Online Modulation of Selective Attention is not Impaired in Healthy Aging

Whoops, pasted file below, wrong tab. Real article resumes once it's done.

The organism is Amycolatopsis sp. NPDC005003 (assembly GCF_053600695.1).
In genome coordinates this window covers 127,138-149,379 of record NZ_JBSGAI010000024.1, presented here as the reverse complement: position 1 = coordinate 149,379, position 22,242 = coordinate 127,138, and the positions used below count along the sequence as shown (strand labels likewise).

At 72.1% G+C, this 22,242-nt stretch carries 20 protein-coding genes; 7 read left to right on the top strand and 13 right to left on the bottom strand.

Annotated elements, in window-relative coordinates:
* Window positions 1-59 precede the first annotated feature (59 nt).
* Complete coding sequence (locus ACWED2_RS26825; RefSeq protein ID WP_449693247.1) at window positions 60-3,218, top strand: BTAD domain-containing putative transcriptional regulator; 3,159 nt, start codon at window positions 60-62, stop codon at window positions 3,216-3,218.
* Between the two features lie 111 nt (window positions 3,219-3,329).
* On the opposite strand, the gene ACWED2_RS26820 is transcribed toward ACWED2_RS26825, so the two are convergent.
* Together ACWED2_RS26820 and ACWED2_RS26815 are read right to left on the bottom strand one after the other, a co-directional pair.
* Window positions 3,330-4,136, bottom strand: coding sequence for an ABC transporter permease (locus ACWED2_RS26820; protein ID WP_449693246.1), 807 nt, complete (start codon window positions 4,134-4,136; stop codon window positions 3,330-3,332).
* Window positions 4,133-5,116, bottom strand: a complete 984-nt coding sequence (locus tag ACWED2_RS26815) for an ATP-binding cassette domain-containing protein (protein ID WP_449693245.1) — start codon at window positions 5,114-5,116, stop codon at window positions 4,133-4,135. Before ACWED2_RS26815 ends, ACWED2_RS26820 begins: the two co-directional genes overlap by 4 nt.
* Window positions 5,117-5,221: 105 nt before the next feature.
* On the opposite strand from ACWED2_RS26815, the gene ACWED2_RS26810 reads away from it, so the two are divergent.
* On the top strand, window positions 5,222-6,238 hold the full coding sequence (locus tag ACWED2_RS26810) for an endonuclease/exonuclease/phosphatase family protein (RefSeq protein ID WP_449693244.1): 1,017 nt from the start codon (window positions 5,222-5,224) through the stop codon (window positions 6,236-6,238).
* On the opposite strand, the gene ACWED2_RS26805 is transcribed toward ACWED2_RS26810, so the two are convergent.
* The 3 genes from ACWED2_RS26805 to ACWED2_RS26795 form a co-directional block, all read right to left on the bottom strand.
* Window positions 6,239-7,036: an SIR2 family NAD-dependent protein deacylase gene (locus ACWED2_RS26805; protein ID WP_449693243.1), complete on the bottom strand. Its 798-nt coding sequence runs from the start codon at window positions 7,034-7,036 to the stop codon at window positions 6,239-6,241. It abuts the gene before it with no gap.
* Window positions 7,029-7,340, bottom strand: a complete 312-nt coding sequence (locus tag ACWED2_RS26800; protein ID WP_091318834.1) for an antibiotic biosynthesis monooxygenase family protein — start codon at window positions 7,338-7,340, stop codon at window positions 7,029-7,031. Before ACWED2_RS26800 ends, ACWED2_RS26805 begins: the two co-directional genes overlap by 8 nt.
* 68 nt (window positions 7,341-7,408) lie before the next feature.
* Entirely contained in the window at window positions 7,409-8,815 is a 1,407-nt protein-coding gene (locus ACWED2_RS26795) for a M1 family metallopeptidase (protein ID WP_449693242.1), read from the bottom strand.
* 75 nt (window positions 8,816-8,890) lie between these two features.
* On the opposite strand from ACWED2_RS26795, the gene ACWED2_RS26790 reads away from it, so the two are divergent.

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Background/Study Context: Reduced processing speed pervades a great many aspects of human aging and cognition. However, little is known about one aspect of cognitive aging in which speed is of the essence, namely, the speed with which older adults can deploy attention in response to a cue. METHODS: The authors compared rapid temporal modulation of cued visual attention in younger (Mage = 22.3 years) and older (Mage = 68.9 years) adults. On each trial of a short-term memory task, a cue identified which of two briefly presented stimuli was task relevant and which one should be ignored. After a short delay, subjects demonstrated recall by reproducing from memory the task-relevant stimulus. This produced estimates of (i) accuracy with which the task-relevant stimulus was recalled, (ii) the influence of stimuli encountered on previous trials (a prototype effect), and (iii) the influence of the trial's task-irrelevant stimulus. RESULTS: For both groups, errors in recall were considerably smaller when selective attention was cued before rather than after presentation of the stimuli. Both groups showed serial position effects to the same degree, and both seemed equally adept at exploiting the stimuli encountered on previous trials as a means of supplementing recall accuracy on the current trial. CONCLUSION: Younger and older subjects may not differ reliably in capacity for cue-directed temporal modulation of selective attention, or in ability to draw on previously seen stimuli as memory support.
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